As Troy is burning because of the Greek treachery of the horse, Aeneas manages to escape the city while carrying his elderly father on his back.  Aeneas could have easily left the old man behind, but he would never have considered abandoning his parent.  As Aeneas is sailing the Mediterranean in search of a new home, Anchises eventually succumbs to a peaceful and natural death.  In Book VI, Aeneas tells the priestess of Apollo that his greatest wish is to see his father and have one more conversation with him.

In these shadowy marshes the Aceron floods

To the surface, vouchsafe me one look,

One face-to-face meeting with my dear father

Point out the road, open the holy doors wide.

On these shoulders I bore him through flames

And a thousand enemy spears. In the thick of fighting

I saved him and he was at my side then

On all my sea-crossings, battling tempests and tides

A man in old age, worn out, not meant for duress.

Most men would not have dared to venture into the land of the dead to have a last conversation, but Aeneas is no ordinary man and the relationship with his father was no ordinary relationship.  Aeneas must first visit the Sibyl of Cumae, the priestess of Apollo, to get instructions on how to approach and gain access to the land of the dead.  Aeneas knows that this undertaking is dangerous and that very few men or heroes have succeeded in traveling down to the underworld and then regaining access to the land of the living.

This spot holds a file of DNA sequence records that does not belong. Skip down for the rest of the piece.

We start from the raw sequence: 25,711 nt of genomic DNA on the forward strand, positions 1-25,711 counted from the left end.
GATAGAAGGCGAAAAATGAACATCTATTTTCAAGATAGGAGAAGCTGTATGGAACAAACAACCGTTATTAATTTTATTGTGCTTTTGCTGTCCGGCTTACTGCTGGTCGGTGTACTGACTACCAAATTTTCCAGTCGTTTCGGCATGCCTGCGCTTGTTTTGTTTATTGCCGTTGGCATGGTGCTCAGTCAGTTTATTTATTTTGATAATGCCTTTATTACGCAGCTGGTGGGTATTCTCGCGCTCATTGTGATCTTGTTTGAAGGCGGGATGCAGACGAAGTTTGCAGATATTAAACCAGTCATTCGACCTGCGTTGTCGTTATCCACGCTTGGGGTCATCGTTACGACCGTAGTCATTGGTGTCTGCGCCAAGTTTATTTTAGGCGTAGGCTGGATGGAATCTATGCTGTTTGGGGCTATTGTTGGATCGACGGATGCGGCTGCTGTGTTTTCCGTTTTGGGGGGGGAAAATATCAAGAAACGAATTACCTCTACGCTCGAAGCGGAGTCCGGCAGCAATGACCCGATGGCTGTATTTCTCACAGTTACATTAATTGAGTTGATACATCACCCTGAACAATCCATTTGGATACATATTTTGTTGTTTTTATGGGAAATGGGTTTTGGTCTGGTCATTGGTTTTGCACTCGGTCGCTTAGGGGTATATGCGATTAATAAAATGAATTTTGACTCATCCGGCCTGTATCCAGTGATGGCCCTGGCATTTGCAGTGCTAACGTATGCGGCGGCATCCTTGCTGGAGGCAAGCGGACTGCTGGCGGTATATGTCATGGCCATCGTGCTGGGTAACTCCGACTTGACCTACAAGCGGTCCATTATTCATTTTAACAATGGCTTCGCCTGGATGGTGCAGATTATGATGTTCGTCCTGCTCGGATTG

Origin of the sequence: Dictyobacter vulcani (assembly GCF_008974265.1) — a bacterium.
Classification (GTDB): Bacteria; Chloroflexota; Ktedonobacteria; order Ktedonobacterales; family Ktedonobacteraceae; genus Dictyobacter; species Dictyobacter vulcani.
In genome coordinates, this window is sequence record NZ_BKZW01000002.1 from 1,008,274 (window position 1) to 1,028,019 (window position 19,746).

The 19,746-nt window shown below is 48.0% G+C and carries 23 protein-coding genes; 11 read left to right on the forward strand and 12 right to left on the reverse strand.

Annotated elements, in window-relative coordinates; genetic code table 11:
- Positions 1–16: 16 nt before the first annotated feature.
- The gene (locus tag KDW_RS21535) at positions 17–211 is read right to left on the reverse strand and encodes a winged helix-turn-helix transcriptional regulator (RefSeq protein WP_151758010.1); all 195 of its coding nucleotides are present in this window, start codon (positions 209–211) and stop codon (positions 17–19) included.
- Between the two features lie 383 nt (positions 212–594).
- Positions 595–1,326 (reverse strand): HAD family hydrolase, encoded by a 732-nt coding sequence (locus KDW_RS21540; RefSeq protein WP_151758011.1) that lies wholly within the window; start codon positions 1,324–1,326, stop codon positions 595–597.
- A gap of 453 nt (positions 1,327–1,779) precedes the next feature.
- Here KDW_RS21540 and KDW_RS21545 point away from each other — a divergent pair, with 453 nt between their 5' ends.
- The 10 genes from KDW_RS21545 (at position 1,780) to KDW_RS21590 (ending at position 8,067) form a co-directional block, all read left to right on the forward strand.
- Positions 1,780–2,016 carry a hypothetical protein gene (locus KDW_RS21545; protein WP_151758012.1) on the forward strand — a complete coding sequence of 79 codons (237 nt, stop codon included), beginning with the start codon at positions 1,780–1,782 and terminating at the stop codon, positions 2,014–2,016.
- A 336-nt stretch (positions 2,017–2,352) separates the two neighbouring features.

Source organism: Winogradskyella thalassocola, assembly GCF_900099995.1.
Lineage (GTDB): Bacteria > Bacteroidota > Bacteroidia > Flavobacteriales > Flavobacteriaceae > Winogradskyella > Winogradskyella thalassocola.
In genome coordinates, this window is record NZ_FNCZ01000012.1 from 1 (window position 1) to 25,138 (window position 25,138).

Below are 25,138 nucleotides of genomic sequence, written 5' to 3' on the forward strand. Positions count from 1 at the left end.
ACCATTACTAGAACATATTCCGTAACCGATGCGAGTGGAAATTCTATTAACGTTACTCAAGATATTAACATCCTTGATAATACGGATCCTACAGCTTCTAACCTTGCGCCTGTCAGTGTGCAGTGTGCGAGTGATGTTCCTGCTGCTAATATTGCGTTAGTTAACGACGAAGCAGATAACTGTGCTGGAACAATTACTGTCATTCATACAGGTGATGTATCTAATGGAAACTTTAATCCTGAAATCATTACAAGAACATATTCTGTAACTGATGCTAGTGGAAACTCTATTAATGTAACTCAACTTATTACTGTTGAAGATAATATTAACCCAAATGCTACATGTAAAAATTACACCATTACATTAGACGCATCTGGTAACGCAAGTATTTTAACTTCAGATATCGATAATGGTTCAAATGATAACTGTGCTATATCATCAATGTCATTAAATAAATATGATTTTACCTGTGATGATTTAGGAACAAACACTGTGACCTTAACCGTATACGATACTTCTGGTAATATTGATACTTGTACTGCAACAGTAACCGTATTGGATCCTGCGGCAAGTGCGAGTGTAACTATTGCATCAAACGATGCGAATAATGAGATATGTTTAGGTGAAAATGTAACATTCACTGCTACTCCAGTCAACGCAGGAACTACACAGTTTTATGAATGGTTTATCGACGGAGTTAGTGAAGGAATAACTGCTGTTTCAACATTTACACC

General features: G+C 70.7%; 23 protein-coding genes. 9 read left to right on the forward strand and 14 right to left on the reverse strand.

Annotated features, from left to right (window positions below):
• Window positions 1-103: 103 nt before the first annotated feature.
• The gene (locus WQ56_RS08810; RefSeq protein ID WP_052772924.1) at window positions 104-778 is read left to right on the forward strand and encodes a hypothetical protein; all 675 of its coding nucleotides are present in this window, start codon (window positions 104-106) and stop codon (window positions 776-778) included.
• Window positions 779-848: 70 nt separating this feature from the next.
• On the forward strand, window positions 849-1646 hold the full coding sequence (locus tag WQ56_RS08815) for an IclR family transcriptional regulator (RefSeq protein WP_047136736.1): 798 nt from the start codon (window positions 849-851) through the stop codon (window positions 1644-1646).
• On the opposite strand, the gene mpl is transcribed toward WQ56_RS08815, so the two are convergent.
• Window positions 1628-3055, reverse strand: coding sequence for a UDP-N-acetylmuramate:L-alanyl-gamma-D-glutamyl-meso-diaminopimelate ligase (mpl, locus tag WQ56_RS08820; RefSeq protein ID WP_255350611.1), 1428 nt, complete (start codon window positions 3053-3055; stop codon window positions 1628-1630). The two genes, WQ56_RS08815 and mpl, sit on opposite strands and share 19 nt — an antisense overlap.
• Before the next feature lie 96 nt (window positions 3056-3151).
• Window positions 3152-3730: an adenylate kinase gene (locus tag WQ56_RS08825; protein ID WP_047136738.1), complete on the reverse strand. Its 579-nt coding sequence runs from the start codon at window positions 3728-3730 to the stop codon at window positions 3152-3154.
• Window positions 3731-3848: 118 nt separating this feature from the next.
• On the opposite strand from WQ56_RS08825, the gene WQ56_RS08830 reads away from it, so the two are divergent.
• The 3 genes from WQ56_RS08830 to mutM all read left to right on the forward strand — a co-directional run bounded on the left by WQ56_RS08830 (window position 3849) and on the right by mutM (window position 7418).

Aeneas sees awful things on his journey to the nether regions.  He witnesses countless souls standing on the banks of the river Styx trying to gain passage on Charon’s boat to bring them across to their final, peaceful resting places.  He also witnesses the souls of men being tortured and punished in Tartarus; these men were horrible and wicked in their earthly lives and the Sybil tells him that the punishments being doled are fitting for their crimes.  But witnessing all of this sorrow and horror is worth it to Aeneas just to have that one final conversation with his father.

When Aeneas finally sees Anchises, his father is in the Elysian Fields, the place where good and kind and blessed souls wander in peace.  Anchises’ role, like that of any good father,  becomes that of mentor, of cheerleader, of counselor to his son who still has many challenges in front of him.  Anchises shows Aeneas that the result of his efforts and tribulations will be a progeny which the entire world will celebrate and revere.  It is Anchises’ encouraging words that Aeneas uses as inspiration to embark on the second half of his journey, on the part of the story to which Vergil refers as arma.

Seamus Heaney’s translation of Aeneid VI is poetic and beautiful.  It adheres to the spirit of the original Latin while rendering Vergil’s words into a graceful and elegant story in English.  For those who have wanted to read Vergil’s epic poem but find the idea of reading all twelve books too daunting, Heaney’s translation of Aeneid VI serves as the perfect introduction to this Latin classic.